Gawker is being sued for $10m for allegedly breaking an agreement of confidentiality with a source for a story the news site published about Tinder.
In 2013, journalist Ashley Terrill said she pitched a story to Elle.com about dating app Tinder, and interviewed both CEO Sean Rad and then VP of Marketing, Whitney Wolfe, which was published in October 2013.
After Whitney Wolfe left the company in 2014 and filed a sexual harassment lawsuit against Tinder and IAC, Terrill said she was contacted by Wolfe’s lawyer the same day, who offered the writer some information about the lawsuit.
In the court papers, Terrill said she noticed “inconsistencies” between “Wolfe’s allegations in the lawsuit and Terrill’s past research”, which included a recorded interview with Wolfe, amongst others, for the Elle piece.
After this, the journalist apparently decided to change the focus of her research, in order to “ascertain the truth regarding Tinder’s history as well as the allegations in Wolfe’s lawsuit”, by conducting a number of on-the-record interviews with people close to the matter.
In August 2015, Terrill said she was then contacted by the VP of communications for newly-formed dating app Bumble – which was founded by ex-Tinder employees Sarah Mick, Christopher Gulczynski and Whitney Wolfe – who asked her to confirm she was working on a story about Wolfe.
Terrill’s lawsuit claims she then received a voicemail from Wolfe’s attorney, who asked about the legality of the story, the “obvious implication” of which was that the journalist could “expect a lawsuit to follow” should she continue to write about the matter.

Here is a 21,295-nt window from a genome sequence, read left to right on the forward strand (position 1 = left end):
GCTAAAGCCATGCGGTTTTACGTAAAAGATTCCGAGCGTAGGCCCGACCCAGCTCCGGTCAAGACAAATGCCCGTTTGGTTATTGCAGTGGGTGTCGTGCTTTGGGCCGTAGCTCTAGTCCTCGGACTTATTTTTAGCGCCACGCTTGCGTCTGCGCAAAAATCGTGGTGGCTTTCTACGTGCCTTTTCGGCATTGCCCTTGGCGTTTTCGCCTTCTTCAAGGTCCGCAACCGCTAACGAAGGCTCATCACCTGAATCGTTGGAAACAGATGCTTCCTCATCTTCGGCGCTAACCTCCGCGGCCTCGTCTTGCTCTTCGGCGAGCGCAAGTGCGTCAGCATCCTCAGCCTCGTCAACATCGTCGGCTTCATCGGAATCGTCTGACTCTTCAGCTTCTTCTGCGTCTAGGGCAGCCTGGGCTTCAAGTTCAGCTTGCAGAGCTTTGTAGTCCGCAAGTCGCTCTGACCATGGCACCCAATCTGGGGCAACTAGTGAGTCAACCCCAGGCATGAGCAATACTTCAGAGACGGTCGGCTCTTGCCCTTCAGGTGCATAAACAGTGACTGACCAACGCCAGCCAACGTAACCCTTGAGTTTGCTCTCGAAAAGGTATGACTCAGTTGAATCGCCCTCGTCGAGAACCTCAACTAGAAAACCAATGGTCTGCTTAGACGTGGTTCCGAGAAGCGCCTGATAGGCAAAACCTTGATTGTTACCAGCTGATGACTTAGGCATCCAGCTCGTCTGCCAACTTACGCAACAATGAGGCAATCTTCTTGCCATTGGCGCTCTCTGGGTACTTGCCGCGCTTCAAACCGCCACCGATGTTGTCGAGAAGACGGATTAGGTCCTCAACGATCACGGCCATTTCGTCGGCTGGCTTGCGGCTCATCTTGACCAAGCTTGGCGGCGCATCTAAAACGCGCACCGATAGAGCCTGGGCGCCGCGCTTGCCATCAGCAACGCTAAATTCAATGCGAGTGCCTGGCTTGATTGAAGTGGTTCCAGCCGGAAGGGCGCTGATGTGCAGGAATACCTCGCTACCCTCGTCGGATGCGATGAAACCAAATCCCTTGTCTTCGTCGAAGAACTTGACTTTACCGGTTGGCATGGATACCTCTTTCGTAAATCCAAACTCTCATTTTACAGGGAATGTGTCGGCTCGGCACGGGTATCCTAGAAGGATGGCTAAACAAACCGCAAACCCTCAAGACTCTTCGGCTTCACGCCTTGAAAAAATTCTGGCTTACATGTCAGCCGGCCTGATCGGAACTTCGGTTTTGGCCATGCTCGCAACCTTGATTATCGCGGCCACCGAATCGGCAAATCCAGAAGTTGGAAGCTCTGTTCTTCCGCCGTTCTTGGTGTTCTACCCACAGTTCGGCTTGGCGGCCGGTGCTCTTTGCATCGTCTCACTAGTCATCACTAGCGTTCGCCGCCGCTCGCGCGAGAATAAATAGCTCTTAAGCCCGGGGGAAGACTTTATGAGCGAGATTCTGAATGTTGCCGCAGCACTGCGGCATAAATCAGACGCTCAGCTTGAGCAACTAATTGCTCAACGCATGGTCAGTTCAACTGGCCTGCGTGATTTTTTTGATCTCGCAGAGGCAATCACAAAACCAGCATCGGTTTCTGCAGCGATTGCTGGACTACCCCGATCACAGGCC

It is after this interaction that Ashley Terrill alleges her personal computer and smartphone, “started acting erratically and showing signs of potentially having been hacked.”
It is here Gawker enters the story, with Terrill saying she was told by a friend that Gawker could potentially help her and give some advice on the situation.
The court papers said she contacted a producer at the news site about the strange occurrences, and was told that editor John Cook and his team had the ability to “research the unsettling activity.”
Terrill said she then spoke to Gawker journalist Sam Biddle about the “major story matter” she was researching, and the alleged hacking.
Her suit says she received Biddle and Cook’s agreement to maintain “in strict confidence the information that she would disclose” to them, along with help looking into the suspicious activity with her personal computer and smartphone.
It is then alleged that Biddle and Cook were in fact working on a similar story around the same subject matter, and “had no intention of keeping their promises to her.”
After this, Gawker published the story “Tinder Confidential: The Hookup App’s Founders Can’t Swipe Away the Past”, which Terrill’s suit says is a “false and highly defamatory hit-piece” which disclosed the confidential information she had recounted to Biddle and Cook.
In the article, Biddle speaks about his interaction with Terrill, who says she is convinced that Whitney Wolfe is trying to “destroy” her.
Biddle’s article claims that Terrill is in possession of an unedited, hour-long interview with Whitney Wolfe and Sean Rad, which she believes could expose Wolfe as a “fraud who parlayed a sex lawsuit into a career boost and fame.”
Terrill’s lawsuit quotes fifteen passages from the article which her lawyers say are “false statements of fact”.
After seeing the story, Terrill demanded the retraction and removal of the article, and the defamatory statements about her, but Gawker refused her demands, court papers say.
And now the writer is looking for $10m in damages from Gawker Media.
A Gawker spokesman told The New York Post the Terrill case was a “frivolous lawsuit”.
You can read the full lawsuit here.